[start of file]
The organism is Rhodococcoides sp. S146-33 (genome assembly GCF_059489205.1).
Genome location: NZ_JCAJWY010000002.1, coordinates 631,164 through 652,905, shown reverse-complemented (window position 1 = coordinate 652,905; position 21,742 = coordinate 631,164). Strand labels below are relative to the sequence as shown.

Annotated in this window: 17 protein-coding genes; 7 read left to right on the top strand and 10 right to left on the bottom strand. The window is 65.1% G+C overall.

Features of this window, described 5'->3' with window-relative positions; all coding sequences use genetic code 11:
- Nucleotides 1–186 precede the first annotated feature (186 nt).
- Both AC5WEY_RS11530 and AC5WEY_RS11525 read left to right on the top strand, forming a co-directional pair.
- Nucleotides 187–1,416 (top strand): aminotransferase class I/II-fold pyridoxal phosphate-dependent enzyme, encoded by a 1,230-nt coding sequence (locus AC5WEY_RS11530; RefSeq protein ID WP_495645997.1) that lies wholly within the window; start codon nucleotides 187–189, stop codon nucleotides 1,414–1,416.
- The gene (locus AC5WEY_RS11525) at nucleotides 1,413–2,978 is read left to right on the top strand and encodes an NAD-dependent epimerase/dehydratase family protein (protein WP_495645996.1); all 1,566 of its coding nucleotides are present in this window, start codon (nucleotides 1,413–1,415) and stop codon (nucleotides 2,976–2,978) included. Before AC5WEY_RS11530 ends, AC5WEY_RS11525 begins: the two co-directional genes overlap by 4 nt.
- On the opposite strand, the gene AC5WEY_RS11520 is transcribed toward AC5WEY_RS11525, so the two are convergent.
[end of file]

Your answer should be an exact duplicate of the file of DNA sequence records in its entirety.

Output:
The organism is Rhodococcoides sp. S146-33 (genome assembly GCF_059489205.1).
Genome location: NZ_JCAJWY010000002.1, coordinates 631,164 through 652,905, shown reverse-complemented (window position 1 = coordinate 652,905; position 21,742 = coordinate 631,164). Strand labels below are relative to the sequence as shown.

Annotated in this window: 17 protein-coding genes; 7 read left to right on the top strand and 10 right to left on the bottom strand. The window is 65.1% G+C overall.

Features of this window, described 5'->3' with window-relative positions; all coding sequences use genetic code 11:
- Nucleotides 1–186 precede the first annotated feature (186 nt).
- Both AC5WEY_RS11530 and AC5WEY_RS11525 read left to right on the top strand, forming a co-directional pair.
- Nucleotides 187–1,416 (top strand): aminotransferase class I/II-fold pyridoxal phosphate-dependent enzyme, encoded by a 1,230-nt coding sequence (locus AC5WEY_RS11530; RefSeq protein ID WP_495645997.1) that lies wholly within the window; start codon nucleotides 187–189, stop codon nucleotides 1,414–1,416.
- The gene (locus AC5WEY_RS11525) at nucleotides 1,413–2,978 is read left to right on the top strand and encodes an NAD-dependent epimerase/dehydratase family protein (protein WP_495645996.1); all 1,566 of its coding nucleotides are present in this window, start codon (nucleotides 1,413–1,415) and stop codon (nucleotides 2,976–2,978) included. Before AC5WEY_RS11530 ends, AC5WEY_RS11525 begins: the two co-directional genes overlap by 4 nt.
- On the opposite strand, the gene AC5WEY_RS11520 is transcribed toward AC5WEY_RS11525, so the two are convergent.